That's "discreet." Discrete and discreet are different words with different meanings.

random_ said,
alexalex, I believe it's called multi-threading, most modern applications are using this principle. Using that, Windows can automatically balance the load on different cores.

http://en.wikipedia.org/wiki/Thread_%28computer_science%29

Isn't multi-threading, a processor/cpu feature and not a Windows OS feature ? Isn't the cpu that decides with code will be executed on which core, and not the programmer / OS ?

alexalex said,

Isn't multi-threading, a processor/cpu feature and not a Windows OS feature ? Isn't the cpu that decides with code will be executed on which core, and not the programmer / OS ?

The OS recognizes which systems have Hyper-Threading and schedules for performance and thread management accordingly. It also recognizes hyperthreads and physical threads to make decisions on where to assign threads; it migrates threads to an available core at the appropriate time when necessary.

http://itexpertvoice.com/home/...-core-support-in-windows-7/

Anyone care to explain what good are multiple cores on a desktop/laptop , when Windows 7 (and probably Win8 ) and Windows applications are written for a single core cpu ?

Max Norris said,
You're kidding, right?

No I am not. Show me code from any part of Win7 or any application, were the various code parts are written to redirect and run on different cores.

alexalex said,
Anyone care to explain what good are multiple cores on a desktop/laptop , when Windows 7 (and probably Win8 ) and Windows applications are written for a single core cpu ?

These would be server-class CPUs.

alexalex said,
No I am not.

So, Windows and Windows applications are completely in the dark when it comes to multicore processing? So aside from a ton of articles being returned from Google about how Windows 7 was specifically tuned to take advantage of multiple cores, the various API and OS options designed for dealing with multiple cores, various settings to specify core affinity and whatnot.. never mind that a fair portion of software that's more complicated than a notepad clone tends to show clear multicore usage.. care to quote any sources on this?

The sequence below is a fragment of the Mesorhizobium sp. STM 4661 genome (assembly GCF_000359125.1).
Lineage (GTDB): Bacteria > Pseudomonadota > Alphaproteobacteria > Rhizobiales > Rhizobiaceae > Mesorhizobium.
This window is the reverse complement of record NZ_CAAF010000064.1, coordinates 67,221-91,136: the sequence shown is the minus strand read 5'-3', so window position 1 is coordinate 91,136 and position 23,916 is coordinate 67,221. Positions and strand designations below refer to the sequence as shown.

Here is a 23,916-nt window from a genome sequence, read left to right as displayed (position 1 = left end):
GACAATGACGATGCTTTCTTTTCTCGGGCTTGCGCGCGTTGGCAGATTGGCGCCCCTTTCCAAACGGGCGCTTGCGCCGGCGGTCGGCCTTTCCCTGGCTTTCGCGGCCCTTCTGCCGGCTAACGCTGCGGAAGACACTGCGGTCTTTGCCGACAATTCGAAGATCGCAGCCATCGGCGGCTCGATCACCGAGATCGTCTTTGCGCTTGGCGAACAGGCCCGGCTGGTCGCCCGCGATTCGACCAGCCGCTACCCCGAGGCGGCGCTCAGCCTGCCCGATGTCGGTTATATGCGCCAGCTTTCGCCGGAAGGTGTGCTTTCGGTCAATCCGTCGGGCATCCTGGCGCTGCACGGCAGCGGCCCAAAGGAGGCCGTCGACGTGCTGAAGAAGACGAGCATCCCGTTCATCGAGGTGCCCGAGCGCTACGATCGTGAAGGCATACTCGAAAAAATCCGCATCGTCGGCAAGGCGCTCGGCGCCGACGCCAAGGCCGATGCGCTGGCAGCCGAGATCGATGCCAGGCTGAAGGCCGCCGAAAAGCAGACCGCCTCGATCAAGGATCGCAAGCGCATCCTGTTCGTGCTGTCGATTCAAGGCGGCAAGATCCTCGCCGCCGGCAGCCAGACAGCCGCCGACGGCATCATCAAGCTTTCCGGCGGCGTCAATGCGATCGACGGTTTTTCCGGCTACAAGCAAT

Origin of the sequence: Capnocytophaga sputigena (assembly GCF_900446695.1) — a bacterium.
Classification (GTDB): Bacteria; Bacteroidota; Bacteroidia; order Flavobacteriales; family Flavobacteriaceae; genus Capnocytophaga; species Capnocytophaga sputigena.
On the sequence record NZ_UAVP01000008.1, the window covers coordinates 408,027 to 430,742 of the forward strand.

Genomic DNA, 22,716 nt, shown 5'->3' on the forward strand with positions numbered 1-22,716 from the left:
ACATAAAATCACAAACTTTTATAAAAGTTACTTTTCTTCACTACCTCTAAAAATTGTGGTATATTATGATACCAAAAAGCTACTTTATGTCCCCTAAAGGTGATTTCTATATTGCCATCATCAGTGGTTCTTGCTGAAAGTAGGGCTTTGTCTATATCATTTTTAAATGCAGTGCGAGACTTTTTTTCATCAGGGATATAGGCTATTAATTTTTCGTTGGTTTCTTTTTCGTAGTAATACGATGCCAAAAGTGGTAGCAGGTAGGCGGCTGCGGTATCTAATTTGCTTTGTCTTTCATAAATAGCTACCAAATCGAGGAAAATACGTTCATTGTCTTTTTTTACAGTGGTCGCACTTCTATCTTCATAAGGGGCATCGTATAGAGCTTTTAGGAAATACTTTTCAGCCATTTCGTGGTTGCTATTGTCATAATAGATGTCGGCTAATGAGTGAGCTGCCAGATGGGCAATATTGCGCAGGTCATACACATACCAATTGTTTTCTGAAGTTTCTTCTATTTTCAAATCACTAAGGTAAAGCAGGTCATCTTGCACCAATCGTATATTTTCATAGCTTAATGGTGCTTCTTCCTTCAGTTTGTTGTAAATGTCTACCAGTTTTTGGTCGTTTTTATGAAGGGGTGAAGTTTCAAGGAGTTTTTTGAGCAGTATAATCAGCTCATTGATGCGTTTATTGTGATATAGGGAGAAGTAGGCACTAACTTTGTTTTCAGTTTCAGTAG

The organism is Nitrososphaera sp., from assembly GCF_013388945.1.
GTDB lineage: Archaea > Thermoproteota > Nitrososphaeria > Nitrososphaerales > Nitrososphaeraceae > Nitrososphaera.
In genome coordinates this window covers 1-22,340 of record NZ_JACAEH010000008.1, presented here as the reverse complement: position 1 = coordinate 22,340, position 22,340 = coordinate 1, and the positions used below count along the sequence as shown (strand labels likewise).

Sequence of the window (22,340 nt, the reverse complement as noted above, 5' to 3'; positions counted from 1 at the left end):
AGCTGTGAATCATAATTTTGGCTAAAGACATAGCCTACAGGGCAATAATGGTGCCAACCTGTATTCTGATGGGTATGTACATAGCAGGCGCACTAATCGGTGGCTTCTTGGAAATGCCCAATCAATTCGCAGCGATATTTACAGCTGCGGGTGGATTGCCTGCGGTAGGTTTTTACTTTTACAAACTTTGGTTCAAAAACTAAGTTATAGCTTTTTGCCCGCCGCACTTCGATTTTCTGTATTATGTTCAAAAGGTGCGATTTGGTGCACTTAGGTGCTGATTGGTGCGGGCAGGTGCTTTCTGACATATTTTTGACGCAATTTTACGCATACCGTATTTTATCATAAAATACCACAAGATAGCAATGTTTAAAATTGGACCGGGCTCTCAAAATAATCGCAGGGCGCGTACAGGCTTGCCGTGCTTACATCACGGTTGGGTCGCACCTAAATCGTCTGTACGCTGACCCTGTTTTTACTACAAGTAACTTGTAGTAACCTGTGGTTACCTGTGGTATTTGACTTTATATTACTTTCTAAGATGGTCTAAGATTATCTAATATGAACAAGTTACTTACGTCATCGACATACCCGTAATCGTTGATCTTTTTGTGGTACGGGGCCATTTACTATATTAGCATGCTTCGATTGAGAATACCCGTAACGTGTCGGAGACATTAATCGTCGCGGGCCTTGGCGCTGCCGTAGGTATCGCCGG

alexalex said,

No I am not. Show me code from any part of Win7 or any application, were the various code parts are written to redirect and run on different cores.

Wow. Dumbest comment ever? Try using a single core processor after using a multi-core one then come back and tell us if there was any performance difference.

alexalex said,
No I am not. Show me code from any part of Win7 or any application, were the various code parts are written to redirect and run on different cores.

How about just taking 30 seconds to even research. Just for example, look up the various API bits dealing with this. If say you're messing with dotNET for example, look up ProcessThead.ProcessorAffinity. Look ma, dealing with code parts running on different cores. Damn trolls are just making it up as they go now, sad.

alexalex said,
No I am not. Show me code from any part of Win7 or any application, were the various code parts are written to redirect and run on different cores.
Robocopy /MT:#
Boom, multithreaded code shown. Where's my prize?

cybertimber2008 said,
Robocopy /MT:#
Boom, multithreaded code shown. Where's my prize?

Why do you all insist on feeding that troll?

Yes, Windows IS multi-core and yes, some programs are multi-core, but in essence he's right; VERY few applications make use of multiple cores, let alone 10. You're all noobs.

sbdb said,